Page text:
Sharing Your Netflix Password Could Be Considered A Federal Crime

It starts with your parents. They sign up for Netflix so they can watch episodes of Property Brothers whenever they want. Then you ask for the password, and start making your way through Friday Night Lights. Then you share the account information with a roommate, so she can finally finish House of Cards. Before long, a friend of a friend of a friend is using your mom and dad’s Netflix to marathon Family Guy, and everything has gone to hell.

That may no longer be an issue.

Earlier this week, the Ninth Circuit Court of Appeals ruled that sharing online passwords could be considered a federal crime under the Computer Fraud and Abuse Act. Things got this far thanks to David Nosal, a former employee of search firm Korn/Ferry who “used the password of a person still with the company to download information from Korn/Ferry’s database for use at [his] new firm,” according to Fusion. Nosal was charged with hacking.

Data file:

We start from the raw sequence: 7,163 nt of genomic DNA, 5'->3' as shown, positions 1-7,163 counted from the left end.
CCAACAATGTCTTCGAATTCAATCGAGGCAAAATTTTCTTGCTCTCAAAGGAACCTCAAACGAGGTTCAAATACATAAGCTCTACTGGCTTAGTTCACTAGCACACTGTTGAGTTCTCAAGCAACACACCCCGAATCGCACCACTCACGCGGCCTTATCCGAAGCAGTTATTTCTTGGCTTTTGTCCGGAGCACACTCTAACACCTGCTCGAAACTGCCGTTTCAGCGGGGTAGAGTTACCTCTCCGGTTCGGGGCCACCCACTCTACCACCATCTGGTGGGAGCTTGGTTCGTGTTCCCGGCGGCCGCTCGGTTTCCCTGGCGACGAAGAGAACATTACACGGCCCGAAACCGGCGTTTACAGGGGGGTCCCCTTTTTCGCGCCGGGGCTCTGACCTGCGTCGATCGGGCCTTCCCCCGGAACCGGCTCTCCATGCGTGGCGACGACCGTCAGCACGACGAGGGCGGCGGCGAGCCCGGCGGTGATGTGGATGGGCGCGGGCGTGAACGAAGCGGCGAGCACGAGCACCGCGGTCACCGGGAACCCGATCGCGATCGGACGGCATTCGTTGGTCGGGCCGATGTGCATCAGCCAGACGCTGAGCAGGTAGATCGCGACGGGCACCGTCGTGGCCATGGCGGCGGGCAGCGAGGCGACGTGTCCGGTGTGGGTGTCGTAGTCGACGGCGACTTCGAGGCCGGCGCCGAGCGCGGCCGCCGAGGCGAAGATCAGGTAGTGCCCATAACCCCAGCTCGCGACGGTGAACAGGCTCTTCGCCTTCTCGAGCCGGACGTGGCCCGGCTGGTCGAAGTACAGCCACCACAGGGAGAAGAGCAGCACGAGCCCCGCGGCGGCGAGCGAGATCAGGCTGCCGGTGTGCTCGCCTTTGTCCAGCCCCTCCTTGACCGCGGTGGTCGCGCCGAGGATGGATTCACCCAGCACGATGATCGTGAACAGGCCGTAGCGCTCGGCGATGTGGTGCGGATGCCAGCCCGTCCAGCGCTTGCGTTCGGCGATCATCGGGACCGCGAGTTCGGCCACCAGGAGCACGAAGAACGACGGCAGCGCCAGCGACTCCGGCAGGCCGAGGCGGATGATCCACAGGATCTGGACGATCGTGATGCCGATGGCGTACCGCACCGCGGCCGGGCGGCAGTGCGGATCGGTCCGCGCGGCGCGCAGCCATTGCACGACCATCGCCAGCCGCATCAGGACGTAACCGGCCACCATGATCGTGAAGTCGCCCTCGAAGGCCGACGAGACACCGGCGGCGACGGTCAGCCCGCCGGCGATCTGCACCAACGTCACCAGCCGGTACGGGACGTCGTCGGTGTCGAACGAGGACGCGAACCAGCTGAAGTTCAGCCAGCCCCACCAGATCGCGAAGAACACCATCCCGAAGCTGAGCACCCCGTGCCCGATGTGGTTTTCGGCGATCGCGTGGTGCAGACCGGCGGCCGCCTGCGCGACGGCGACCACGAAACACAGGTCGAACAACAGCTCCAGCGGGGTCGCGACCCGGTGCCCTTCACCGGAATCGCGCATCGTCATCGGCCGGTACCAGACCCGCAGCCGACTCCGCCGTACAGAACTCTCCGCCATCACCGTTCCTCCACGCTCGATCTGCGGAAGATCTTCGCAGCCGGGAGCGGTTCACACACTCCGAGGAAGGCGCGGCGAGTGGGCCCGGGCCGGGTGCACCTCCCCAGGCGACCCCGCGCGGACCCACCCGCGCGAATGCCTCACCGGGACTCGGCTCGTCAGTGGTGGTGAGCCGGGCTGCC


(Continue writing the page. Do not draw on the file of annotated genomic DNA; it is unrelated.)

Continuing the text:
But how does this relate to you watching Jessica Jones? That part’s a little unclear. The Computer Fraud and Abuse Act’s language is vague enough that, technically, anyone who gives away their streaming service passwords is considered complicit, and “if they wanted to, Netflix could go after users.” That’s what worries dissenting judge Stephen Reinhardt. He pointed out that “this case is about password sharing. People frequently share their passwords, notwithstanding the fact that websites and employers have policies prohibiting it. In my view, the Computer Fraud and Abuse Act does not make the millions of people who engage in this ubiquitous, useful, and generally harmless conduct into unwitting federal criminals.”

Letting your friend use your Netflix shouldn’t be a crime. Unless they’re watching The Ridiculous 6. Then lock them in prison, and throw away the key.

(via Fusion)